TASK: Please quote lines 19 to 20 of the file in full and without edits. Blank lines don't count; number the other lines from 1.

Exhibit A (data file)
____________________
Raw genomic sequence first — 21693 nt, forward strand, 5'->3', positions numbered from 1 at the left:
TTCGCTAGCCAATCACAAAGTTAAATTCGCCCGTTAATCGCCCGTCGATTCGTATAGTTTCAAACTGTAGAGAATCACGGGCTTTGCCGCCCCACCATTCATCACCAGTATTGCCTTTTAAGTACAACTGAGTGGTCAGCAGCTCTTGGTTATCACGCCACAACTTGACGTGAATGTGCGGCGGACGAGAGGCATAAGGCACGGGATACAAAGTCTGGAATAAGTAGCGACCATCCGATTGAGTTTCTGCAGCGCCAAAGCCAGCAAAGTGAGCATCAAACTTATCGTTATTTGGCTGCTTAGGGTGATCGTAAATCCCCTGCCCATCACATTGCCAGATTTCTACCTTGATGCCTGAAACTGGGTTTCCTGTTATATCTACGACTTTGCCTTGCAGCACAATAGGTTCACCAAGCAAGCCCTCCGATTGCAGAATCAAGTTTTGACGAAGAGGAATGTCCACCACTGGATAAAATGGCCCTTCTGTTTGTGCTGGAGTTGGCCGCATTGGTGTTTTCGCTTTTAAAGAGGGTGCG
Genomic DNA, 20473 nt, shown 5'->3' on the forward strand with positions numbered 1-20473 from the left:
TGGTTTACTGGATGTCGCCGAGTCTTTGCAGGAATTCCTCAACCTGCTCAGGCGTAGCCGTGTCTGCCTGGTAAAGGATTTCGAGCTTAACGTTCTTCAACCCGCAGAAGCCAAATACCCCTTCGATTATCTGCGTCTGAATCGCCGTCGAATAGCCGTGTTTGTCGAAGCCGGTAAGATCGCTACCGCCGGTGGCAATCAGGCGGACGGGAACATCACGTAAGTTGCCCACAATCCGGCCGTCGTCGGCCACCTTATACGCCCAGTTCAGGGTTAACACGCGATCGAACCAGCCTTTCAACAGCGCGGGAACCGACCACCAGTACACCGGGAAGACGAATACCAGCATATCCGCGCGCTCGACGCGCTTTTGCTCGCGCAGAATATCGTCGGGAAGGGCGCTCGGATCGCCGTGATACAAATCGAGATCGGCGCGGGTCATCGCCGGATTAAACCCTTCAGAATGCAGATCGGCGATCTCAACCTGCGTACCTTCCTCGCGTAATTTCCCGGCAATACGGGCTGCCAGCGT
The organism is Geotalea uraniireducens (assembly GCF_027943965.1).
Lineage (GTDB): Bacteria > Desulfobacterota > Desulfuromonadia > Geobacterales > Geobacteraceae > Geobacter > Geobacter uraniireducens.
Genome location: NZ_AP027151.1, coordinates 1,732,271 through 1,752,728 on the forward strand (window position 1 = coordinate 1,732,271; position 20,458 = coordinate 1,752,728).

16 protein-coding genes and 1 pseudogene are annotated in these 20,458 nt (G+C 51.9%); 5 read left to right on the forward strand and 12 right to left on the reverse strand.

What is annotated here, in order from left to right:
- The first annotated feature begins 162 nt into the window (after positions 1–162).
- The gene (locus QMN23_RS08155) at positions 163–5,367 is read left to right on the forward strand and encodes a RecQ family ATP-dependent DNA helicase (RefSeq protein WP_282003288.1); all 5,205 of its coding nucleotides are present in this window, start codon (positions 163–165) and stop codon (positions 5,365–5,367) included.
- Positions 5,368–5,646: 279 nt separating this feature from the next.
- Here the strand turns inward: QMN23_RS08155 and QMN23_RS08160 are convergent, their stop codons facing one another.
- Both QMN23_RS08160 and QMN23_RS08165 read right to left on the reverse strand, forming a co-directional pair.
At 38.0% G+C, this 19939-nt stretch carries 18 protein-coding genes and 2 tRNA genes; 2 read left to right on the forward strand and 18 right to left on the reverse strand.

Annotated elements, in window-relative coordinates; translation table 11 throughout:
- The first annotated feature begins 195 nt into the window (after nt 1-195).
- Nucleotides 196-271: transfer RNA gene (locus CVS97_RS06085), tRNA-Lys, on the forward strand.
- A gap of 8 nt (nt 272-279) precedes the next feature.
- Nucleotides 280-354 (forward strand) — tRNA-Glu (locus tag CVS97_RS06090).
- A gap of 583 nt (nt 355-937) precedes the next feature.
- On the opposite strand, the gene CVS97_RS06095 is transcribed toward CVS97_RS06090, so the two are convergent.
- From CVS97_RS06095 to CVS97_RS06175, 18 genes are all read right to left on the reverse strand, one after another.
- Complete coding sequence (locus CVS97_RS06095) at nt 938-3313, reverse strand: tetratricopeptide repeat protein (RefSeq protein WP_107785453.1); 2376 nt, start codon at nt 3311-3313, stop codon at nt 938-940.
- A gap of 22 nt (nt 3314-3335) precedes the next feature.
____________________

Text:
- A gap of 8 nt (nt 272-279) precedes the next feature.
- Nucleotides 280-354 (forward strand) — tRNA-Glu (locus tag CVS97_RS06090).